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J Biomed Sci. 2002;9(6 Pt 1):507-16.

Critical role of mitochondrial reactive oxygen species formation in visible laser irradiation-induced apoptosis in rat brain astrocytes (RBA-1).

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  • 1Department of Physiology and Pharmacology, Chang Gung University, Tao-Yuan, Taiwan, ROC.

Abstract

Laser irradiation-induced phototoxicity has been intensively applied in clinical photodynamic therapy for the treatment of a variety of tumors. However, the precise laser damage sites as well as the underlying mechanisms at the subcellular level are unknown. Using a mitochondrial fluorescent marker, MitoTracker Green, severe mitochondrial swelling was noted in laser-irradiated rat brain astrocytes. Nucleus condensation and fragmentation revealed by propidium iodide nucleic acid staining indicated that laser-irradiated cells died from apoptosis. Using an intracellular reactive oxygen species (ROS) fluorescent dye, 2',7'-dichlorofluorescin diacetate, heterogeneous distribution of ROS inside astrocytes was observed after laser irradiation. The level of ROS in the mitochondrial compartment was found to be higher than in other parts of the cell. With another ROS fluorescent dye, dihydrorhodamine-123, and time-lapse laser scanning confocal microscopy, a substantial increase in mitochondrial ROS (mROS) was visualized in visible laser-irradiated astrocytes. The antioxidants melatonin and vitamin E largely attenuated laser irradiation-induced mROS formation and prevented apoptosis. Cyclosporin A (CsA), a mitochondrial permeability transition (MPT) blocker, did not prevent visible laser irradiation-induced mROS formation and apoptosis. In conclusion, mROS formation contributes significantly to visible laser irradiation-induced apoptosis via an MPT-independent pathway.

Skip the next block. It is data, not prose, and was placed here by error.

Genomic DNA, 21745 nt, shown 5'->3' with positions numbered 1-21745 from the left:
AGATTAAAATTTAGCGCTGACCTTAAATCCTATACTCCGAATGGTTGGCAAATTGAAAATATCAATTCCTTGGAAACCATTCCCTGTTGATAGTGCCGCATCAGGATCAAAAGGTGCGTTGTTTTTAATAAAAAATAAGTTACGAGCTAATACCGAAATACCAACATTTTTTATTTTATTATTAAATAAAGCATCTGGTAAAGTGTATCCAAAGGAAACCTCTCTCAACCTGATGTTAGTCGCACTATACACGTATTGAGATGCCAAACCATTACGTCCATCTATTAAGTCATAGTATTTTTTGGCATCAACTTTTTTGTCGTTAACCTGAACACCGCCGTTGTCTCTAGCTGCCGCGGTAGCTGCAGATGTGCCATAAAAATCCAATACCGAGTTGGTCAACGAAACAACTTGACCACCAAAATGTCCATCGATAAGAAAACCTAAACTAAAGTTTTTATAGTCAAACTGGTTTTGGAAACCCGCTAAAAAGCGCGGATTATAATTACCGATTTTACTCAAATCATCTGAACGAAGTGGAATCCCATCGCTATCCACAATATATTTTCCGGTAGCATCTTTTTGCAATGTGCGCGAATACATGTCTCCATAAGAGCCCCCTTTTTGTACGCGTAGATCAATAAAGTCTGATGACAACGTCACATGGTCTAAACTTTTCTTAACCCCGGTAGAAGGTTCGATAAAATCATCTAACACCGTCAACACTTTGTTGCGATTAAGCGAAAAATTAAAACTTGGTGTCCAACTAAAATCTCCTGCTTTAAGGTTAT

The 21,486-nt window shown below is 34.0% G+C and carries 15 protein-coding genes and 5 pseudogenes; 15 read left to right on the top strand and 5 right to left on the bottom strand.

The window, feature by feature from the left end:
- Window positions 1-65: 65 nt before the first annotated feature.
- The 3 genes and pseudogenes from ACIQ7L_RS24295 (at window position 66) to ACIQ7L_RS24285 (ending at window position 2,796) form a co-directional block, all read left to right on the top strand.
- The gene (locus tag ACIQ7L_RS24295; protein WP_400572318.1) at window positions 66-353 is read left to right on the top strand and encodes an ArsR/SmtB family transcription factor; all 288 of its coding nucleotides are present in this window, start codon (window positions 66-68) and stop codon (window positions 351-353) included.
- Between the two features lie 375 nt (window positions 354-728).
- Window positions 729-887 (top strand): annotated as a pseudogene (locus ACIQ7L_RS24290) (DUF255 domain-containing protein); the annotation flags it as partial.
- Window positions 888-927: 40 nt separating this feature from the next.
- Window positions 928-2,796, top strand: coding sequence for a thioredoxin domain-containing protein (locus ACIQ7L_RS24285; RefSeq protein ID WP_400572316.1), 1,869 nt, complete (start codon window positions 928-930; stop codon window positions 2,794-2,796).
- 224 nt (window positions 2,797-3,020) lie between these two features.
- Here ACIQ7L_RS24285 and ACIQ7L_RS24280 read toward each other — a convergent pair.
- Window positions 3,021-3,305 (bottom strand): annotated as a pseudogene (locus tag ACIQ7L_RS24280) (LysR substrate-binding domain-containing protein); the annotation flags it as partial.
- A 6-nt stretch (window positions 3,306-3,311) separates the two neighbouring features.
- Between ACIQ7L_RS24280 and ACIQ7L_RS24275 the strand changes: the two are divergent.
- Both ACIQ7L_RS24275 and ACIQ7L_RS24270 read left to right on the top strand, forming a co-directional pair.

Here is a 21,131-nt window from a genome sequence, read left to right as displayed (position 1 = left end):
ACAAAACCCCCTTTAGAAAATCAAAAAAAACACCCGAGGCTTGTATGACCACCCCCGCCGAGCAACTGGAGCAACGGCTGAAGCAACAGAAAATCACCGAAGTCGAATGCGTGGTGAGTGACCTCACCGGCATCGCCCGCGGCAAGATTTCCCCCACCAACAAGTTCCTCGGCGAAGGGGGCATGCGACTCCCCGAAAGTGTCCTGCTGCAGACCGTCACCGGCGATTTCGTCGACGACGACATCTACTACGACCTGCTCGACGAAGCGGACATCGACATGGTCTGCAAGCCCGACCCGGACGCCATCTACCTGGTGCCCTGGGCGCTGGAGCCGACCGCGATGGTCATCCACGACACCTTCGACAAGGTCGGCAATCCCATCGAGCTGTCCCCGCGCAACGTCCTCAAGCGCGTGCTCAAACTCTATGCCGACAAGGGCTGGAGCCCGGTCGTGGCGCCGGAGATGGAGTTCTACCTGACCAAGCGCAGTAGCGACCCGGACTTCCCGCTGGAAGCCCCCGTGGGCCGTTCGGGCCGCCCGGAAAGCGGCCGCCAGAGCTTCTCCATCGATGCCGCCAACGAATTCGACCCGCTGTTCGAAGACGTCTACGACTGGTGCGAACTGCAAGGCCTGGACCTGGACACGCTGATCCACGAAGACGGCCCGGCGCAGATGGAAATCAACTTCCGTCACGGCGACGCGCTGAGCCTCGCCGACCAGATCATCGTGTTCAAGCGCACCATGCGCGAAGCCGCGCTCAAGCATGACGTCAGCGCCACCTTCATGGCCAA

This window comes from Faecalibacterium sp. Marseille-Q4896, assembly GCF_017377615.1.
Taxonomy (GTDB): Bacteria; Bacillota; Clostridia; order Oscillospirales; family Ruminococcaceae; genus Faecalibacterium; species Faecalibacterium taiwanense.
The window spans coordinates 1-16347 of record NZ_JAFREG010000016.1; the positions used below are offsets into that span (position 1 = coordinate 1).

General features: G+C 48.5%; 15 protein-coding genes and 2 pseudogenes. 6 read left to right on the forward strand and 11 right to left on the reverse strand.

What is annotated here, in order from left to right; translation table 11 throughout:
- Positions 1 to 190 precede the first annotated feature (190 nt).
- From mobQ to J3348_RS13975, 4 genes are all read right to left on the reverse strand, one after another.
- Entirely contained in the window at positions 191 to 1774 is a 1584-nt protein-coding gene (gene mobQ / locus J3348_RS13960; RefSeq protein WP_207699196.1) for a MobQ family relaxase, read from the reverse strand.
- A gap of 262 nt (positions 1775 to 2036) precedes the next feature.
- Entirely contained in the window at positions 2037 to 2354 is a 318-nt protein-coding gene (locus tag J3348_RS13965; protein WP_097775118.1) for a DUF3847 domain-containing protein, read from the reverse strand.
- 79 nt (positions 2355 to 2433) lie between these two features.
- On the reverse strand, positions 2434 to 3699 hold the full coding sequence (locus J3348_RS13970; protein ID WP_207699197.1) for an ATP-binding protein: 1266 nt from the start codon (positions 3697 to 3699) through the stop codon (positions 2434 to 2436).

Copyright 2002 National Science Council, ROC and S. Karger AG, Basel

PMID:
12372988
DOI:
64723
[PubMed - indexed for MEDLINE]
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